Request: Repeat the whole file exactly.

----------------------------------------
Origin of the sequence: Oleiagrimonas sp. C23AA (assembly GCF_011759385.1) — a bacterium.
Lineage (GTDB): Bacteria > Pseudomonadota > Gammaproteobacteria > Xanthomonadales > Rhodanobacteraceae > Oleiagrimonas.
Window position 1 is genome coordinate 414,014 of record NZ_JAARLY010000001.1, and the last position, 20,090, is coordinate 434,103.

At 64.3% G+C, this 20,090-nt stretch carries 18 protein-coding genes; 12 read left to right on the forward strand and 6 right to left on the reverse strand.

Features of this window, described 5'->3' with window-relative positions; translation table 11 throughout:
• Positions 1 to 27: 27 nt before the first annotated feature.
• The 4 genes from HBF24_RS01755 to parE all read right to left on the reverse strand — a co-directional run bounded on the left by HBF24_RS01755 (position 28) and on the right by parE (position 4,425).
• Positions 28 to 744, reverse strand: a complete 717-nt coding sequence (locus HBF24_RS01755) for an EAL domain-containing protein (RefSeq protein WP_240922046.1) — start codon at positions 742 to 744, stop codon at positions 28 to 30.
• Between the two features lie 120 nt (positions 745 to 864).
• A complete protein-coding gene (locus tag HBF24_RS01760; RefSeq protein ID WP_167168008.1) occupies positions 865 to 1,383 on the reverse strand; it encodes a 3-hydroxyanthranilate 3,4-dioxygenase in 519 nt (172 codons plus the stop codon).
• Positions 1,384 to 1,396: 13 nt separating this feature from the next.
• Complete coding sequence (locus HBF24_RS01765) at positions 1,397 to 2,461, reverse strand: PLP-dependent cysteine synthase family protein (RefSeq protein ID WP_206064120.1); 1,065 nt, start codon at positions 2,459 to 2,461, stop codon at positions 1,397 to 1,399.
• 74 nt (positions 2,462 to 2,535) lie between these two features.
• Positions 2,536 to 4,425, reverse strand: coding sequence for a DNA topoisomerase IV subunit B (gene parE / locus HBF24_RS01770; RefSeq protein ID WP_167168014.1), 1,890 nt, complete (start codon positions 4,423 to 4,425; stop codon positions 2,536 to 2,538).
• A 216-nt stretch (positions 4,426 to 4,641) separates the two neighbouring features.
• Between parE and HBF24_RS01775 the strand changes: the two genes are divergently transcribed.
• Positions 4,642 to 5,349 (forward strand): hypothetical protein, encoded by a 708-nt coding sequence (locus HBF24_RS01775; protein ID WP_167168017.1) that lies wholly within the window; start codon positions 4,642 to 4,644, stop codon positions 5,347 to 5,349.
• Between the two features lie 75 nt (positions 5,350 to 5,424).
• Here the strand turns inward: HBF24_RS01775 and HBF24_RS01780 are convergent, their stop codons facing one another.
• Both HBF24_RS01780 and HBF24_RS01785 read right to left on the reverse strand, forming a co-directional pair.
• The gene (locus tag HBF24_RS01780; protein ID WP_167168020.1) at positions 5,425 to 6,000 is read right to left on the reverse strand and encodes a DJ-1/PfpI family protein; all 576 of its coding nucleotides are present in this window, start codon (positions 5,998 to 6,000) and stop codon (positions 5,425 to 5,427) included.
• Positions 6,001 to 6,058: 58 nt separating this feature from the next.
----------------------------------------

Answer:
Origin of the sequence: Oleiagrimonas sp. C23AA (assembly GCF_011759385.1) — a bacterium.
Lineage (GTDB): Bacteria > Pseudomonadota > Gammaproteobacteria > Xanthomonadales > Rhodanobacteraceae > Oleiagrimonas.
Window position 1 is genome coordinate 414,014 of record NZ_JAARLY010000001.1, and the last position, 20,090, is coordinate 434,103.

At 64.3% G+C, this 20,090-nt stretch carries 18 protein-coding genes; 12 read left to right on the forward strand and 6 right to left on the reverse strand.

Features of this window, described 5'->3' with window-relative positions; translation table 11 throughout:
• Positions 1 to 27: 27 nt before the first annotated feature.
• The 4 genes from HBF24_RS01755 to parE all read right to left on the reverse strand — a co-directional run bounded on the left by HBF24_RS01755 (position 28) and on the right by parE (position 4,425).
• Positions 28 to 744, reverse strand: a complete 717-nt coding sequence (locus HBF24_RS01755) for an EAL domain-containing protein (RefSeq protein WP_240922046.1) — start codon at positions 742 to 744, stop codon at positions 28 to 30.
• Between the two features lie 120 nt (positions 745 to 864).
• A complete protein-coding gene (locus tag HBF24_RS01760; RefSeq protein ID WP_167168008.1) occupies positions 865 to 1,383 on the reverse strand; it encodes a 3-hydroxyanthranilate 3,4-dioxygenase in 519 nt (172 codons plus the stop codon).
• Positions 1,384 to 1,396: 13 nt separating this feature from the next.
• Complete coding sequence (locus HBF24_RS01765) at positions 1,397 to 2,461, reverse strand: PLP-dependent cysteine synthase family protein (RefSeq protein ID WP_206064120.1); 1,065 nt, start codon at positions 2,459 to 2,461, stop codon at positions 1,397 to 1,399.
• 74 nt (positions 2,462 to 2,535) lie between these two features.
• Positions 2,536 to 4,425, reverse strand: coding sequence for a DNA topoisomerase IV subunit B (gene parE / locus HBF24_RS01770; RefSeq protein ID WP_167168014.1), 1,890 nt, complete (start codon positions 4,423 to 4,425; stop codon positions 2,536 to 2,538).
• A 216-nt stretch (positions 4,426 to 4,641) separates the two neighbouring features.
• Between parE and HBF24_RS01775 the strand changes: the two genes are divergently transcribed.
• Positions 4,642 to 5,349 (forward strand): hypothetical protein, encoded by a 708-nt coding sequence (locus HBF24_RS01775; protein ID WP_167168017.1) that lies wholly within the window; start codon positions 4,642 to 4,644, stop codon positions 5,347 to 5,349.
• Between the two features lie 75 nt (positions 5,350 to 5,424).
• Here the strand turns inward: HBF24_RS01775 and HBF24_RS01780 are convergent, their stop codons facing one another.
• Both HBF24_RS01780 and HBF24_RS01785 read right to left on the reverse strand, forming a co-directional pair.
• The gene (locus tag HBF24_RS01780; protein ID WP_167168020.1) at positions 5,425 to 6,000 is read right to left on the reverse strand and encodes a DJ-1/PfpI family protein; all 576 of its coding nucleotides are present in this window, start codon (positions 5,998 to 6,000) and stop codon (positions 5,425 to 5,427) included.
• Positions 6,001 to 6,058: 58 nt separating this feature from the next.